The standard of care is a societal norm, not a moral norm.

To get to the standard of care for Shell, the court used a number of building blocks. First, it referred to the United Nations Guiding Principles (UNGPs), that businesses have a responsibility to respect human rights. The court held that the UNGPs are authoritative, widely supported and reflect current insights: the responsibility to respect human rights is a global standard of expected conduct for all business enterprises wherever they operate.

Second, the court referred to the Dutch Supreme Court’s decision in Urgenda, in which it held that articles 2 and 8 of the ECHR (the rights to life and private life) protect against climate change (ordering the State to reduce CO2 emissions in the Netherlands with 25% by the end of 2020.

Third, from the Oxford University Net Zero Network the court concluded that, although there were nuances, it was internationally endorsed that companies bear responsibilities for emissions of the end users.

These three building blocks taken together meant that Shell owed a duty of care to reduce the CO2 emissions of the Shell group and, to some extent, those of its suppliers and customers in order to respect the rights to health and to life. Such a duty of care is uncontroversial, and Shell’s recent strategies are in line with this.

The key point for the court’s decision was how fast emissions must be reduced. Here, the court referred to the IPCC reduction paths. The IPCC is a scientific and intergovernmental organisation. From its publications, the court derived a widely endorsed consensus that in order to limit global warming to 1.5°C, reduction pathways that reduce CO2 emissions by net 45% in 2030, relative to 2010 levels, and by net 100% in 2050, should be chosen.

The court concluded that Royal Dutch Shell (RDS) is obliged to reduce the Shell group’s CO2 emissions by net 45% at the end of 2030 (relative to 2019). It is up to RDS to choose how to get there, taking account of its current commitments. However RDS may be expected to take the necessary steps to remove any serious risks ensuing from the CO2 emissions generated by them, and to use its influence to limit any lasting consequences as much as possible.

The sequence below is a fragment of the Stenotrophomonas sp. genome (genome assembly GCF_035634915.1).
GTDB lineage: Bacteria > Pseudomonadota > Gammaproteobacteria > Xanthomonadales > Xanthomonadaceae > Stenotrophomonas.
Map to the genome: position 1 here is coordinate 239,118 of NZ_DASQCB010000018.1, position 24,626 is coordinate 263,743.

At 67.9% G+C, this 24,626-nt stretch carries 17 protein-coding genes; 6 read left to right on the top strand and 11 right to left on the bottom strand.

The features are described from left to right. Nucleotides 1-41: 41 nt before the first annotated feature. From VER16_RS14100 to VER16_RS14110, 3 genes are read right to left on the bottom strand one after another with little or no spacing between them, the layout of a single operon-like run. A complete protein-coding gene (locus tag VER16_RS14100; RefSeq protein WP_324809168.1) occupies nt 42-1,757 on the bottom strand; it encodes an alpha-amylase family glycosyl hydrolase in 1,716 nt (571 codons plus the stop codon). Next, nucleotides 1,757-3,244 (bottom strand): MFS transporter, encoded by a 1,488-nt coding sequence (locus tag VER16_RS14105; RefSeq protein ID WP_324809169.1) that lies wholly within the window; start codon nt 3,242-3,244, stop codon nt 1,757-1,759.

Has the court gone too far?

The case is an example of public interest litigation that has gained popularity over the past decades. On climate change, cases against governments and governmental bodies are soaring, whereas cases against companies have only just taken off. The Shell-case is the first of its kind and is expected to be followed by many more against high emission industries, including steel, shipping and airlines.

Obviously, the court’s decision did not only cause joy, it also raised some eyebrows. One point of criticism was that the court ignored the shareholder meeting as the decision-making body. This remarkable argument overlooks the rule of law, which means that every actor in society is bound by the law, including the company’s shareholders and its board.

A more fundamental question was: should such a decision be left to the courts, or is this a task for the legislator and politics? The starting point is that it is the task of a court to set the standard of care when it is asked to do so. And in controversial and sensitive matters, its decision should be subject to a public debate. If the legislator feels that a court decision is wrong, it may even step in by issuing legislation. The problem is, however, that politicians often make judges scapegoats rather than take appropriate action themselves. The courts only step into the vacuum created by the legislator.